The story of the founding of the U.S. Navy during the American Revolution has been told many times, yet largely missing from maritime histories of the war is the ragtag fleet of private vessels that truly revealed the new nation’s character ― above all, its ambition and entrepreneurial ethos.
Privateers were privately owned vessels, mostly refitted merchant ships, that were granted permission by the new government to seize British merchantmen and men of war. At a time when the young Continental Navy numbered no more than about sixty vessels all told, privateers rushed to fill the gaps. Nearly 2,000 set sail over the course of the war, with tens of thousands of Americans serving on them and capturing some 1,800 British ships.
Privateers came in all shapes and sizes, from twenty-five foot long whaleboats to full-rigged ships more than 100 feet long. Bristling with cannons, swivel guns, muskets, and pikes, they tormented their foes on the broad Atlantic and in bays and harbors on both sides of the ocean.
The men who owned the ships, as well as their captains and crew, would divide the profits of a successful cruise ― and suffer all the more if their ship was captured or sunk, with privateersmen facing hellish conditions on British prison hulks, where they were treated not as enemy combatants but as pirates. Some Americans viewed them similarly, as cynical opportunists whose only aim was loot.
Yet in his new book, Rebels at Sea: Privateering in the American Revolution (Liveright, 2022), Eris Jay Dolin shows that privateersmen were as patriotic as their fellow Americans, and moreover that they greatly contributed to the war’s success: diverting critical British resources to protecting their shipping, playing a key role in bringing France into the war on the side of the United States, providing much-needed supplies at home, and bolstering the new nation’s confidence that it might actually defeat the most powerful military force in the world.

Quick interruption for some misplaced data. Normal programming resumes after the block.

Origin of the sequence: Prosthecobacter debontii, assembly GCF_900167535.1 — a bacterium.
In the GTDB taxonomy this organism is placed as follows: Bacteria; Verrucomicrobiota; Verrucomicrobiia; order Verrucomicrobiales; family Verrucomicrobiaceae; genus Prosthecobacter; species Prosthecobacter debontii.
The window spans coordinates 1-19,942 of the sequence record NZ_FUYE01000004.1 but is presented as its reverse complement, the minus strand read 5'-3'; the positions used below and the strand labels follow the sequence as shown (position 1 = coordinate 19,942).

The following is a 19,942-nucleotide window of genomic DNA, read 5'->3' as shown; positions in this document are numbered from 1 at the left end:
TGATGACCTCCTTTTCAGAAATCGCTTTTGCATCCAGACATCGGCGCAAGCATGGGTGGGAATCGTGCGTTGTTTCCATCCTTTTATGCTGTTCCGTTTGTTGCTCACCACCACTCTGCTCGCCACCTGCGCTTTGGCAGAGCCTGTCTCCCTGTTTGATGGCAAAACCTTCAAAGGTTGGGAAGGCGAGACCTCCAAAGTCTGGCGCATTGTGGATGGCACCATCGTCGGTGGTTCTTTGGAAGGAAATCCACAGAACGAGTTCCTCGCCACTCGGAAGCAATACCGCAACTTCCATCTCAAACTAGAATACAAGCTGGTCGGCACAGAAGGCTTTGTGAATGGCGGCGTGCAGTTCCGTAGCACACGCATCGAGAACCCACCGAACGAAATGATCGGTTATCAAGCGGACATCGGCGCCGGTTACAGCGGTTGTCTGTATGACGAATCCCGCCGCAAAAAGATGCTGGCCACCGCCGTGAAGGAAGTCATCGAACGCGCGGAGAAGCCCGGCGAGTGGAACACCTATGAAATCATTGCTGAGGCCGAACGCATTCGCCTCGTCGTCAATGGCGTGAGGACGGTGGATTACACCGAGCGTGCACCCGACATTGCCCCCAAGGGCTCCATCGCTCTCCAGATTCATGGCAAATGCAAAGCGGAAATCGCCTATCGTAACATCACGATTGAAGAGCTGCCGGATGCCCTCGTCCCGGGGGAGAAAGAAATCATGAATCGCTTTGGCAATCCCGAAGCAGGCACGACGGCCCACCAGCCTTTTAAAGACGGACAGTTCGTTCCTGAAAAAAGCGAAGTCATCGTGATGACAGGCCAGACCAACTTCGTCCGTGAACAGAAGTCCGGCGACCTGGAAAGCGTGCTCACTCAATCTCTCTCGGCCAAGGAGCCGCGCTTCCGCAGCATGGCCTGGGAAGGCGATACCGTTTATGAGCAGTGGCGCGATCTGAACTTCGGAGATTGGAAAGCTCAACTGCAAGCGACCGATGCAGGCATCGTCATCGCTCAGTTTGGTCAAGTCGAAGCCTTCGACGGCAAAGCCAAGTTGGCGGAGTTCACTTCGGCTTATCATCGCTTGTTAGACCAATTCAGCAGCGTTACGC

The book looks at the privateers that were critical to the American victory in the Revolution: diverting critical British resources to protecting their shipping, playing a key role in bringing France into the war on the side of the Contientals, providing much-needed supplies at home, rushing to fill the gaps of a young Continental Navy of about sixty ships, and bolstering the new nation’s confidence that it might actually defeat the most powerful military force in the world.
Eric Jay Dolin has held a variety of jobs, including stints as a fisheries policy analyst at the National Marine Fisheries Service, a program manager at the U.S. Environmental Protection Agency, an environmental consultant stateside and in London, an American Association for the Advancement of Science writing fellow at Business Week, a curatorial assistant in the Mollusk Department at Harvard’s Museum of Comparative Zoology, and an intern at the National Wildlife Federation, the Massachusetts Office of Coastal Zone Management, and the U.S. Senate.
The Massachusetts Historical Society will host a book talk with Eric Jay Dolin on Rebels at Sea, set for Wednesday, September 28th from 6 to 7 pm. This program will be held both in person and virtually. There is a $10 fee for in person attendence, free for virtual attendence. To register, click here.
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